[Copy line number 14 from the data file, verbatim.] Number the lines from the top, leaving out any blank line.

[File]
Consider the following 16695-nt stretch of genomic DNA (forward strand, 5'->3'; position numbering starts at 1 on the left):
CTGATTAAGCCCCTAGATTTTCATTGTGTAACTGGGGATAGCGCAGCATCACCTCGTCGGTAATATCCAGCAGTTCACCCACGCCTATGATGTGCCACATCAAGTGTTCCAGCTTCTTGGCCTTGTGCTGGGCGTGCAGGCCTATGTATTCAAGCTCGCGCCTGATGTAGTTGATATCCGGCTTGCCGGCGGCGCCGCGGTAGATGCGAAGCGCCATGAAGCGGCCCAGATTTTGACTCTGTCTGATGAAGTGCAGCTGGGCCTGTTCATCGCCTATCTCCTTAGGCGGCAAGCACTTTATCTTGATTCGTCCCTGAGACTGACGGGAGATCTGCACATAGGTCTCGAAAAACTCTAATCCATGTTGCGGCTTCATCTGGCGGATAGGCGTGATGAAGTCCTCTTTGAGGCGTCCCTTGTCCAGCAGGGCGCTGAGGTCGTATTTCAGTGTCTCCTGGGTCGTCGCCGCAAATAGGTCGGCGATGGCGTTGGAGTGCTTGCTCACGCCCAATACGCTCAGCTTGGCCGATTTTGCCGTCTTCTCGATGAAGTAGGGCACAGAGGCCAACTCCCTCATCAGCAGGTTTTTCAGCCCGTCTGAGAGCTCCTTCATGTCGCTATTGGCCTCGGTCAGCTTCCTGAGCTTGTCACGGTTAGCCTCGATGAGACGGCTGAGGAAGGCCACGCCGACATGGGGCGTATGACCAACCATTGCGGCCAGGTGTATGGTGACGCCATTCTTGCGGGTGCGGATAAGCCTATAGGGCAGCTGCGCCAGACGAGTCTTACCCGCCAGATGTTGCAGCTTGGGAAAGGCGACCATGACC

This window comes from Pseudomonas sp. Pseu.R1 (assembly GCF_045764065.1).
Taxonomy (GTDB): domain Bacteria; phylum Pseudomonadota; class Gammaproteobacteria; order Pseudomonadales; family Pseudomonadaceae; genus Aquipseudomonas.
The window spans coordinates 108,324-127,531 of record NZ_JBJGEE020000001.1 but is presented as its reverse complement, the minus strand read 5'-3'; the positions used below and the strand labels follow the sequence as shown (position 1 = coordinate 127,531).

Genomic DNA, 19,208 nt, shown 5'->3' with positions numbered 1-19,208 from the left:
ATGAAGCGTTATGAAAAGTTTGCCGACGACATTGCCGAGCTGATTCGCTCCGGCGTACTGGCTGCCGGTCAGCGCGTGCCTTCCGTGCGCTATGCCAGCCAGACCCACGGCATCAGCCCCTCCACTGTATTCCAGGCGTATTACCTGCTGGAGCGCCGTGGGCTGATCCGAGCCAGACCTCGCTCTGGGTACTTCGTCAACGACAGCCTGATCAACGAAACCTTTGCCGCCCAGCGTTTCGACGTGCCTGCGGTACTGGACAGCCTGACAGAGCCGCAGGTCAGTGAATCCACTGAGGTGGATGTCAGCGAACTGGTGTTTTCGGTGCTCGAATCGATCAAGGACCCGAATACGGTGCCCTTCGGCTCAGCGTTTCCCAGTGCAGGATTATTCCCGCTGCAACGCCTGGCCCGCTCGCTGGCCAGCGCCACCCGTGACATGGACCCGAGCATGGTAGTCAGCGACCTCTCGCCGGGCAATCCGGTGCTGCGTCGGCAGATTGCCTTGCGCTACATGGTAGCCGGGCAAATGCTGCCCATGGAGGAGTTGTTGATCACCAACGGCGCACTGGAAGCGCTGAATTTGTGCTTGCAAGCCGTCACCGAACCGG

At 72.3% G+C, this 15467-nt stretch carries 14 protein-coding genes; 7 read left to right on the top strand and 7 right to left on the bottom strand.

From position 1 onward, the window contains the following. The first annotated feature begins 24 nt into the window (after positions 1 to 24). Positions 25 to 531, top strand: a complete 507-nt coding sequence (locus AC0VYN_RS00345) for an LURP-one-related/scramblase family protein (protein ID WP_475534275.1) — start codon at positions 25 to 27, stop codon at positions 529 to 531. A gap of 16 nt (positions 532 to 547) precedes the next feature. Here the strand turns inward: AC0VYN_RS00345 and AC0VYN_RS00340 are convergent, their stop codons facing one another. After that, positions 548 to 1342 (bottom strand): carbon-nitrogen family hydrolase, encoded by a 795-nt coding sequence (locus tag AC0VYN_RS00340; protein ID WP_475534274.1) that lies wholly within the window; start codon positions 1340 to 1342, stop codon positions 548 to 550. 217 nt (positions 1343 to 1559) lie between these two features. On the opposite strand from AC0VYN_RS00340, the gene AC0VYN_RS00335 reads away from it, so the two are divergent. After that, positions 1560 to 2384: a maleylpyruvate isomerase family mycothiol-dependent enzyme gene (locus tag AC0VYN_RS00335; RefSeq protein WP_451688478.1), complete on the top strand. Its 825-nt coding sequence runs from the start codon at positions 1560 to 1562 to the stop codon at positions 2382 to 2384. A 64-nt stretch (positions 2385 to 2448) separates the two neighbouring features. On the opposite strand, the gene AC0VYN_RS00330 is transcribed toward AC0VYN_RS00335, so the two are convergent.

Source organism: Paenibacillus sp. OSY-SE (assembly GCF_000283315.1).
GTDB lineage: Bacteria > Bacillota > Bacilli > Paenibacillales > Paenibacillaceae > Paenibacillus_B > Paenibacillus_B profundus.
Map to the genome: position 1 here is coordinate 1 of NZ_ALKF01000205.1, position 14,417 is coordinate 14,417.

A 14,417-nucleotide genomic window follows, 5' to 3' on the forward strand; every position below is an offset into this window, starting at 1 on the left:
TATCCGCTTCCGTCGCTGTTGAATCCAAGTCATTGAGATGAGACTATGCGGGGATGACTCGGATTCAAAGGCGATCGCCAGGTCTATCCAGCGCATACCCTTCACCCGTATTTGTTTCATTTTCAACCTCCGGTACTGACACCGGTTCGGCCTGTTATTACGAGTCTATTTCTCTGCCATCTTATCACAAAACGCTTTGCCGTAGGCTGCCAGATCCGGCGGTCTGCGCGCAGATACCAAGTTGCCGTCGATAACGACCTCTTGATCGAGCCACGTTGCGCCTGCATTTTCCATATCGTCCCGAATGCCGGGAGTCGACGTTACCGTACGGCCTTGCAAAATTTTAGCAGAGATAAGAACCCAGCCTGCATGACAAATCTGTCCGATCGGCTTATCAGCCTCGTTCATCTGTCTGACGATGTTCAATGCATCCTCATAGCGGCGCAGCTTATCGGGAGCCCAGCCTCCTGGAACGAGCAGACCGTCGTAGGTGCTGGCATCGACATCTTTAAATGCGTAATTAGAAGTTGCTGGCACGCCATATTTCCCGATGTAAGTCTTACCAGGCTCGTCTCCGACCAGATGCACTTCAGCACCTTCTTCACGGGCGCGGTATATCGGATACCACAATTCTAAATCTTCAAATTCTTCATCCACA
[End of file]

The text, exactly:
TATCCGCTTCCGTCGCTGTTGAATCCAAGTCATTGAGATGAGACTATGCGGGGATGACTCGGATTCAAAGGCGATCGCCAGGTCTATCCAGCGCATACCCTTCACCCGTATTTGTTTCATTTTCAACCTCCGGTACTGACACCGGTTCGGCCTGTTATTACGAGTCTATTTCTCTGCCATCTTATCACAAAACGCTTTGCCGTAGGCTGCCAGATCCGGCGGTCTGCGCGCAGATACCAAGTTGCCGTCGATAACGACCTCTTGATCGAGCCACGTTGCGCCTGCATTTTCCATATCGTCCCGAATGCCGGGAGTCGACGTTACCGTACGGCCTTGCAAAATTTTAGCAGAGATAAGAACCCAGCCTGCATGACAAATCTGTCCGATCGGCTTATCAGCCTCGTTCATCTGTCTGACGATGTTCAATGCATCCTCATAGCGGCGCAGCTTATCGGGAGCCCAGCCTCCTGGAACGAGCAGACCGTCGTAGGTGCTGGCATCGACATCTTTAAATGCGTAATTAGAAGTTGCTGGCACGCCATATTTCCCGATGTAAGTCTTACCAGGCTCGTCTCCGACCAGATGCACTTCAGCACCTTCTTCACGGGCGCGGTATATCGGATACCACAATTCTAAATCTTCAAATTCTTCATCCACA